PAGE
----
Addressing Apple Target Disk Mode security concerns

Apple's Target Disk Mode is useful for troubleshooting, but it does bypass the file security offered in OS X, which may be a concern for some people. Here are a couple of ways to better secure your Mac from unauthorized access via Target Disk Mode.

On Apple computers, Target Disk Mode is a special boot option that allows the system's hard drives to be accessed with a FireWire cable (also with a Thunderbolt connection for newer systems). This mode can be enabled by restarting the system with the T key held down, until you see the FireWire symbol displayed on the screen. At this point you can connect the system to another Mac (or even a PC) and have its hard drives mount locally on the second system for quick access. This mode is exceptionally useful for troubleshooting, migrating accounts and data to a new computer, or even gaining quick access to a system's documents without fully booting the system; however, since it gives full access to the boot drive it creates some security concerns.

Recently CNET reader "Leonard" wrote in with such concerns about Target Disk Mode:

I've been reading through your internet security articles and am wondering whether or not there is a solution to a major Mac vulnerability. The "T" Target Hard-disk bootup allows anyone full access to all of a person's files. Is there a way to password-secure, or fully disable that access to the machine?

When you access a Mac's drive with Target Disk Mode, you are in essence turning the whole system into a large external drive that bypasses the security offered by the operating system on it. In all PC systems regardless of the make and OS used, the security is in the directory and permissions settings, and is enforced by the operating system's file-access services. If you rip the hard drive out and put it in another computer then you bypass the OS and can access all the files on the drive, which is essentially what you are doing in Target Disk Mode.

Firmware Password Utility
The Firmware Password utility can be used to set or remove a firmware password.

Security concerns about this are quite valid, especially since an unauthorized person with a FireWire or Thunderbolt cable and another Mac can quickly boot a system into Target Disk Mode and then copy the contents of the hard drive. Unfortunately Apple's systems by default allow for access with Target Disk Mode and other alternate boot options, but these can be managed in a couple of ways:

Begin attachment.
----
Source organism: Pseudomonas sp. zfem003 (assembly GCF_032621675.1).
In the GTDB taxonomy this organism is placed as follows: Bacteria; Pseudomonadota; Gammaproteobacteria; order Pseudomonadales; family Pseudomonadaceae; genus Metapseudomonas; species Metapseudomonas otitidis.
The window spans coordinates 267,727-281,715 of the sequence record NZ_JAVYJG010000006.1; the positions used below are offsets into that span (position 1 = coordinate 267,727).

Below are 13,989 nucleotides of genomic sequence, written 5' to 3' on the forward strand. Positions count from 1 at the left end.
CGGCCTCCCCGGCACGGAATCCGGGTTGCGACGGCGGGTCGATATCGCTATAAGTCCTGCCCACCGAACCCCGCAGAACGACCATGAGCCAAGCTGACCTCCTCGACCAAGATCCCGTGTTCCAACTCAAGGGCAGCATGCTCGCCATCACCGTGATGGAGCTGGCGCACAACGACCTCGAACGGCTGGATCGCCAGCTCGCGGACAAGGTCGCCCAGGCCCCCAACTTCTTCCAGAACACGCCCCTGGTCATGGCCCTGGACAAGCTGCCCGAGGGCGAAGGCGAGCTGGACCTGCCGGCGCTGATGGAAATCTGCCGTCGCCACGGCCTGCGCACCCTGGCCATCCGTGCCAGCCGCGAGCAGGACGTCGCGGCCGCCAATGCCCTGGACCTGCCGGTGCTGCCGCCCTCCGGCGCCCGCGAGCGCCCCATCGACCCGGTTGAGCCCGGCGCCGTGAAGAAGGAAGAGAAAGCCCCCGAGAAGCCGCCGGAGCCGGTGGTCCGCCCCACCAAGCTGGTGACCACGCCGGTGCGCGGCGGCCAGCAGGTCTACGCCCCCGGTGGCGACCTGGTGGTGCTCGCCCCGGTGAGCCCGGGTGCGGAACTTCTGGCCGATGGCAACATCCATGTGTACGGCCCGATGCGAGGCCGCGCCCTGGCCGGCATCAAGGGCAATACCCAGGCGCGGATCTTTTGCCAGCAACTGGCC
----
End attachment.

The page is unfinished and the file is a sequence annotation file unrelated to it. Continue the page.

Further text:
1. Enable a firmware password
    Apple's alternative boot options are enabled through keyboard commands at startup that tell the system's firmware to go into a specific mode or pass a specific condition to the OS X kernel when it boots up. To prevent this from happening, you can enable a firmware password to lock it down, which can be done by booting to the OS X installation DVD, and choosing Firmware Password Utility from the Utilities menu. In OS X Lion you can boot to the Recovery partition by holding Command-R at startup.

    After the password is enabled then the computer will no longer boot to Target Disk Mode until you disable the password (using this same utility). This password also prevents booting to secondary boot drives (which also will bypass the OS' security), resetting hardware parameters, and booting to alternate modes like Single User, Safe Mode, and Verbose Mode.

    FileVault security preferences
    FileVault 2 in Lion can be enabled in the FileVault section of the Security system preferences.

    Do keep in mind that the firmware password can be disabled by changing the system's hardware configuration (in other words by upgrading or downgrading RAM), so this approach does have its limitations; however, locking the computer chassis can help this.

  2. Enable hard-drive encryption
    In OS X prior to Lion you could set up FileVault, which would encrypt your home folder in a dynamically resizing encrypted disk image. This setup had its limitations, so in Lion Apple implemented a volume management technology it calls CoreStorage, which allows for very dynamic volume setups (such as volume spanning), in addition to providing full-disk encryption at a sub-filesystem level so the OS is not even aware of or managing the encryption. This setup is very similar to that used by the open-source TrueCrypt encryption tool that has been a popular encryption option for Mac, Windows, and Linux users.

    In Lion, CoreStorage encryption can be enabled by turning off all FileVault accounts that were migrated from previous OS X versions, and then starting up FileVault again on the system in the Security system preferences, which will enable FileVault 2, as it has been labeled. With FileVault 2 enabled, the entire disk will now be highly encrypted and will not be accessible via Target Disk Mode (or even when physically removed it from the system) unless you first attach it to a system that supports CoreStorage and then provide a password to unlock the disk.

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